Last month, Alice released a new single, “Don’t Give Up”. Produced by Cooper‘s longtime collaborator Bob Ezrin using remote technology, the song is a spontaneous reaction to the challenges facing us all right now.
A strictly limited “Don’t Give Up” seven-inch vinyl picture disc will be released on August 14 on earMUSIC.
Cooper recently completed work on his new album, “Detroit Stories”. The LP, which was once again produced by Ezrin, features contributions by such Michigan talent as the MC5‘s Wayne Kramer, GRAND FUNK RAILROAD‘s Mark Farner and Johnny “Bee” Badanjek of MITCH RYDER & THE DETROIT WHEELS. They also used the Detroit Horns and Detroit background singers.
Last September, Cooper released a six-track EP called “Breadcrumbs”, described as a tribute to the garage-rock heroes of his hometown of Detroit.
Riley‘s version of L.A. GUNS is not to be confused with the band led by guitarist Tracii Guns and vocalist Phil Lewis, which issued two well-received albums, “The Missing Peace” and “The Devil You Know”, plus the live release “Made In Milan”, under the L.A. GUNS name over the last three years.
Riley‘s version of L.A. GUNS made its live debut in May 2019 at the M3 Rock Festival. The drummer is joined in the group by Orlando, Florida-based guitarist/vocalist Kurt Frohlich, bassist Kelly Nickels (a member of L.A. GUNS‘ “classic” incarnation) and guitarist Scott Griffin (who played bass for the band from 2007 until 2009, and then again from 2011 to 2014).
In a recent interview with BigMusicGeek.com, Nickels spoke about Riley‘s decision to call his new band L.A. GUNS. He said: “[Phil and Tracii] didn’t want us to be in the group, so when they got their reunion together, they didn’t invite us. I really don’t think about what they do. It’s totally fine. I get why people like them and why people want to stick up for them and argue with us about it all, but I just want to play, man. I get tired of hearing it, but it’s okay. I understand the loyalty. I’m loyal to my bands, too. I have my favorite bands and if this was the situation, I don’t know what I’d do. We get it, but at the same time, at this stage, we’re just going to play and have fun and put a lot of work into the name and the band. We were there, too.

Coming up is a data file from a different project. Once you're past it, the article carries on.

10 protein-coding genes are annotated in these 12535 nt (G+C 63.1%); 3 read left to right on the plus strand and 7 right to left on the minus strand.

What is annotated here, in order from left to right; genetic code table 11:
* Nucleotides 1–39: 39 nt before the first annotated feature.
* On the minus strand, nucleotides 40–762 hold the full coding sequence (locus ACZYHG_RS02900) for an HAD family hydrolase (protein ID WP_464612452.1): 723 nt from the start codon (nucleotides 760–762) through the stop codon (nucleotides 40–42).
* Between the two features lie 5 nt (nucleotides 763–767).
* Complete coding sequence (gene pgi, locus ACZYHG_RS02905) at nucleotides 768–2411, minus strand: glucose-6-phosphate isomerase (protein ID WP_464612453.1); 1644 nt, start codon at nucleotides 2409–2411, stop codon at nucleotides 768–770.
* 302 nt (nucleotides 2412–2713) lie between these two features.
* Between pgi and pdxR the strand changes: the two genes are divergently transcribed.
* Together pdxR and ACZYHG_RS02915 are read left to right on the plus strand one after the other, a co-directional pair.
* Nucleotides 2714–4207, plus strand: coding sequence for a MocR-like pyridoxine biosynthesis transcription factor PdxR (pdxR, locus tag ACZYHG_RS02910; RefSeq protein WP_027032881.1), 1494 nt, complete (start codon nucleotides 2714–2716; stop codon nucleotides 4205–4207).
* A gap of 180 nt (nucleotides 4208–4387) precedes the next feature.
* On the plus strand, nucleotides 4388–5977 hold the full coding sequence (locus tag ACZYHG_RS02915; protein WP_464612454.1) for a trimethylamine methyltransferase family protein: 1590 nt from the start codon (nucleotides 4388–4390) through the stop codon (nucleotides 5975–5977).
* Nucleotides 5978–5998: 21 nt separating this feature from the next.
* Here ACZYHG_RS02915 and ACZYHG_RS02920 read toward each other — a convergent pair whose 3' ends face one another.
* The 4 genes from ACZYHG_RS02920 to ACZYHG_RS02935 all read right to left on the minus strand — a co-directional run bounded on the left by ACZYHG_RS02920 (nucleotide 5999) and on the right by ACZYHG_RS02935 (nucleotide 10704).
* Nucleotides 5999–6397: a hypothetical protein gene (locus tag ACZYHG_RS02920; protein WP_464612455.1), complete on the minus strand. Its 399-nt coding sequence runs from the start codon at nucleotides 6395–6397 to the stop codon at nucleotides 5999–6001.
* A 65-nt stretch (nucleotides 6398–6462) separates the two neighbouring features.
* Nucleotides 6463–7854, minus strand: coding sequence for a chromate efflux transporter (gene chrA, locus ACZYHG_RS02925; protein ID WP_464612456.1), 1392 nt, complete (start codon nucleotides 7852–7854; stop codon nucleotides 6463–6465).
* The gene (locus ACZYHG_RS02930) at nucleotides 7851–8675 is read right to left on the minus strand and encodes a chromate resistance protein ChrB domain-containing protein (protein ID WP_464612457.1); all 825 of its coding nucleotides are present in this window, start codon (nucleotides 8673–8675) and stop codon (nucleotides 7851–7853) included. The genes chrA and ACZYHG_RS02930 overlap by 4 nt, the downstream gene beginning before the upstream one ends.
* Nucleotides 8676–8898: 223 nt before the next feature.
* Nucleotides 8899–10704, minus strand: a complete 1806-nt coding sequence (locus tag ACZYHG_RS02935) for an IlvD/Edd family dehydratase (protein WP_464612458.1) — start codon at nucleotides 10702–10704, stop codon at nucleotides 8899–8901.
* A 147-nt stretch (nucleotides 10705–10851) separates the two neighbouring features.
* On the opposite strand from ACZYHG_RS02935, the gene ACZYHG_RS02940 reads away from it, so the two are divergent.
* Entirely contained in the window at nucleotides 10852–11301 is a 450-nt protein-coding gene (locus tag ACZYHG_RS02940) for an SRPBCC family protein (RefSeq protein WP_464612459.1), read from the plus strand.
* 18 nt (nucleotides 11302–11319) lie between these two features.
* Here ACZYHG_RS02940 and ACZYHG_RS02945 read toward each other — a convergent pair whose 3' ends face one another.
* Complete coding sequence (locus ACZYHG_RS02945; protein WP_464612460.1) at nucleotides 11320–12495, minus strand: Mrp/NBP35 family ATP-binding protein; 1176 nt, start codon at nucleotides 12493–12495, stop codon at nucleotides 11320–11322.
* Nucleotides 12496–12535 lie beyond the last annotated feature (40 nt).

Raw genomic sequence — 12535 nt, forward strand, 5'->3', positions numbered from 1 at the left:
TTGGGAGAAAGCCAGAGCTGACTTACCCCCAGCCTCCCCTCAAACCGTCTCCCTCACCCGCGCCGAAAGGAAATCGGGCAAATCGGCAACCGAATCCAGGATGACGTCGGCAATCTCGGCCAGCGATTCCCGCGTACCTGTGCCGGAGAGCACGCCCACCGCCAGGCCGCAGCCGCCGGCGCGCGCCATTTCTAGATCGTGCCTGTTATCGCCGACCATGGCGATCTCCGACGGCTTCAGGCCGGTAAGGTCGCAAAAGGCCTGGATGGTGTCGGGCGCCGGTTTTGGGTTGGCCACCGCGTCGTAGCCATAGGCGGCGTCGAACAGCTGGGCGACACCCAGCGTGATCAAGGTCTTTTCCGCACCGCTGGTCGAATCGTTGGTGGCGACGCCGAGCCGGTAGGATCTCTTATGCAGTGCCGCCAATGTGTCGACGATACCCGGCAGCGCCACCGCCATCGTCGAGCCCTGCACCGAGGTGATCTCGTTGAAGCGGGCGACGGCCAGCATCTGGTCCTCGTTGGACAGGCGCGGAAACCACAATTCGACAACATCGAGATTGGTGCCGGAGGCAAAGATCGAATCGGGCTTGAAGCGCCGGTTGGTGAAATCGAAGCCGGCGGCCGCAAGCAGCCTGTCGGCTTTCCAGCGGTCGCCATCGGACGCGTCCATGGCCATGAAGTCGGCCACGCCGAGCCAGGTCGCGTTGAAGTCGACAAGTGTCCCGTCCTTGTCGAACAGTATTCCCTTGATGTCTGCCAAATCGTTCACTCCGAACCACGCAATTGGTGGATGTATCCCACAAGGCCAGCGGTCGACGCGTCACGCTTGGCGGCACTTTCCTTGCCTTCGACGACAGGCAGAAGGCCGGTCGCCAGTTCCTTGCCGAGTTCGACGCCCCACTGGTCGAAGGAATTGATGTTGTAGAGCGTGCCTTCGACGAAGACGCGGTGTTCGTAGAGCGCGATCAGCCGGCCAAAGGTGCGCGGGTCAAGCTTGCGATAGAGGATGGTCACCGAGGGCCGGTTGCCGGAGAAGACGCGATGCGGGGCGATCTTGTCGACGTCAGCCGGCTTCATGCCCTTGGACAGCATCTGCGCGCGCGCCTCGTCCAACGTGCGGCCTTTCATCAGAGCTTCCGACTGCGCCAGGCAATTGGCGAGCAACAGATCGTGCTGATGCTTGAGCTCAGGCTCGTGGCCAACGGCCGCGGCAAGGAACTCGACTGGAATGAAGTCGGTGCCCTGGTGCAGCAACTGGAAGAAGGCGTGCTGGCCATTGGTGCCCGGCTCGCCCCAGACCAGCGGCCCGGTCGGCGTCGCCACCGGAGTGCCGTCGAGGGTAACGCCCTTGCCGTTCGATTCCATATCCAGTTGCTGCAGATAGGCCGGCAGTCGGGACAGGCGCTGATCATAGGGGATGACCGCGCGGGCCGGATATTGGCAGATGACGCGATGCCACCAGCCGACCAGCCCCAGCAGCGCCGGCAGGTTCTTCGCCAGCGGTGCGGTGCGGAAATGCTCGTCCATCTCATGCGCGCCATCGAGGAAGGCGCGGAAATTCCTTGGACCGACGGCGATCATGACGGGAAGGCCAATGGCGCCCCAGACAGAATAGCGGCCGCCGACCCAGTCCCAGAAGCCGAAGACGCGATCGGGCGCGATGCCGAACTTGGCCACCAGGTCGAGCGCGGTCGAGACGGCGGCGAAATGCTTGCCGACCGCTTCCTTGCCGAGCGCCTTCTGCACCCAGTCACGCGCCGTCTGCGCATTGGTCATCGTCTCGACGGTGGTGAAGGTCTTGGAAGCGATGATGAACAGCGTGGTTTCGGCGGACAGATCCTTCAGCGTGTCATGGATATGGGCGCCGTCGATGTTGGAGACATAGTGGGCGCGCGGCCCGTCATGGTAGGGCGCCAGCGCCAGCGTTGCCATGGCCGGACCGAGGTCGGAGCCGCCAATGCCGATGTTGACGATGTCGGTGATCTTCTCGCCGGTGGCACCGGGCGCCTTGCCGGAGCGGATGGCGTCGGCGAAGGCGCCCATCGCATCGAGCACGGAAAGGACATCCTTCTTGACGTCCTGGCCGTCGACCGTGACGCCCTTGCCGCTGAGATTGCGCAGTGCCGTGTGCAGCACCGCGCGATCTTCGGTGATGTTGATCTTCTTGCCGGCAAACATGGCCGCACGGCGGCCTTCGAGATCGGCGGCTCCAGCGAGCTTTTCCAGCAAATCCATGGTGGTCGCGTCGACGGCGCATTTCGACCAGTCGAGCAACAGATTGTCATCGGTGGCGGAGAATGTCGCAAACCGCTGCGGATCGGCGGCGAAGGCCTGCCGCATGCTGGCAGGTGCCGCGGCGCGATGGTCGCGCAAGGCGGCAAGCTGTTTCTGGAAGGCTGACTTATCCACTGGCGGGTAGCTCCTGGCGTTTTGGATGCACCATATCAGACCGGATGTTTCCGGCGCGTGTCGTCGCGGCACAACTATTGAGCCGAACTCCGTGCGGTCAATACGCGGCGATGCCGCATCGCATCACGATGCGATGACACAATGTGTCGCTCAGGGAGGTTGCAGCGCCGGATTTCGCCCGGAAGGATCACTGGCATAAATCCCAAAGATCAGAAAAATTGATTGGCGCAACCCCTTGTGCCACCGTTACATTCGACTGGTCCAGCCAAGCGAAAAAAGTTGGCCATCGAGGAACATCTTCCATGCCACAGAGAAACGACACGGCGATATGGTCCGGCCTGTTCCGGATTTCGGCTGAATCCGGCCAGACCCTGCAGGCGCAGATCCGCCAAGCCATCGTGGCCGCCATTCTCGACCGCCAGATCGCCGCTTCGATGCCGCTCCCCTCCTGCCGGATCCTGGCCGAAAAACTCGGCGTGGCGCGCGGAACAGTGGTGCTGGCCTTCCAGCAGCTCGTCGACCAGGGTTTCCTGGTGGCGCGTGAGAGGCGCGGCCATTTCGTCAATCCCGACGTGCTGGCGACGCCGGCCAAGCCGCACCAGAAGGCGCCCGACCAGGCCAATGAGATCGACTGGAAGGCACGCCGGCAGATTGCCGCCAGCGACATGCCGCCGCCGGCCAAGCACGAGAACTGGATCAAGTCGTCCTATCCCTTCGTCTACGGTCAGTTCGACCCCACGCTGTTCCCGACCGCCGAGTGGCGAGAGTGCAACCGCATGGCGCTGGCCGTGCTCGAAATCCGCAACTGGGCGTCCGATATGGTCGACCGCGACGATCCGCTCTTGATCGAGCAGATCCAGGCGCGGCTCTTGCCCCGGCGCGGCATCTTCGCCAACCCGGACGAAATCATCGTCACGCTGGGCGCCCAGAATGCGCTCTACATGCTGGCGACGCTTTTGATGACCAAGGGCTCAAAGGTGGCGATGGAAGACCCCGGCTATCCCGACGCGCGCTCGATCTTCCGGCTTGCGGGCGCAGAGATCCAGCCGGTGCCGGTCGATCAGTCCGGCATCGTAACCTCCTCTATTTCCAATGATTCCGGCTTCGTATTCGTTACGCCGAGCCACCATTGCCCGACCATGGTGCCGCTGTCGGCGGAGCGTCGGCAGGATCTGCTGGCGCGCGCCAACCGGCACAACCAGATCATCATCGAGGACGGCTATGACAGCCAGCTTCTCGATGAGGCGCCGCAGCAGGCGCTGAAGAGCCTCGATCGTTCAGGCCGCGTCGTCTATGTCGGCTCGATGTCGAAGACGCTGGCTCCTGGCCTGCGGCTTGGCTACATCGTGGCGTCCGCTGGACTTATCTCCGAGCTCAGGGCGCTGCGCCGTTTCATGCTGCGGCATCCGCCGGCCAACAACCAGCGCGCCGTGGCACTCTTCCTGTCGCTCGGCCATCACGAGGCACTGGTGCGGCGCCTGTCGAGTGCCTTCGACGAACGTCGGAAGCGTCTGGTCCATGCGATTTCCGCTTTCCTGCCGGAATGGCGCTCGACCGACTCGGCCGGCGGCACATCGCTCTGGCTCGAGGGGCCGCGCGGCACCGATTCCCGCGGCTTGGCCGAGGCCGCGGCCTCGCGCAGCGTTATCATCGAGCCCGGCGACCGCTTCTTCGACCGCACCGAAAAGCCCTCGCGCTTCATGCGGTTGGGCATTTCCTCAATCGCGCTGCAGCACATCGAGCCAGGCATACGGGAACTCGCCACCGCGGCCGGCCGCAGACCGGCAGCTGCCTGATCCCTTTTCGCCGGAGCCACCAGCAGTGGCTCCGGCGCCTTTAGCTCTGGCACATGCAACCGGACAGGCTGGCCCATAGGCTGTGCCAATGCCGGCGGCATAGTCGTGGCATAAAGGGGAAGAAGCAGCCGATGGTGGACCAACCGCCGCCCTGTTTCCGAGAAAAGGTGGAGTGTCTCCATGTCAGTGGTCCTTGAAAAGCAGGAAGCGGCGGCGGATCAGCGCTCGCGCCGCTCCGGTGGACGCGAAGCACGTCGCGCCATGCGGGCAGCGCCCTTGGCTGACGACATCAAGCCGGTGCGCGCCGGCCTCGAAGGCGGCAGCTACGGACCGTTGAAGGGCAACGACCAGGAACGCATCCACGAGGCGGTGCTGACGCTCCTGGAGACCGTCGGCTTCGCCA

“We’re all either in our mid-50s or early 60s, and you get another chance to go play again, it’s hard to not take it. Changing the name and everything was just too complicated. There’s been too much put into it. It’s too much to try to get everybody to learn what the new band’s name is this, especially when you don’t have that advertising budget you had back then. People still don’t understand what the two versions are.
“The first thing I did when I joined was re-design the logo so that we can differentiate ourselves from them as much as possible, which is why we have a new shield logo. And I always put our names on everything so you know who’s in it. You know who’s in this version of the band and you know there are two versions of the band.
“It’s a rock ‘n’ roll soap opera. It’s unfortunate that it had to come to this, but at the same time, we deserve the right to play. We have the right to play all those songs. We worked awfully hard on all those songs. We did all those songs when we were out there and definitely earned our parts.”
This past January, Riley was sued by Guns and Lewis in California District Court. Joining Riley as defendants in the case are the three musicians who perform in his recently launched rival version of L.A. GUNS; that group’s manager, booking agent and merchandiser; and Golden Robot Records.
The complaint, which requests a trial by jury, alleges that Riley‘s version of L.A. GUNS (referred to in the case docket as “the infringing L.A. GUNS“) is creating “unfair competition” through its unauthorized usage of the L.A. GUNS trademark. In addition, Guns and Lewis are seeking relief from and/or against false advertising, breach of contract and unauthorized usage of their likenesses.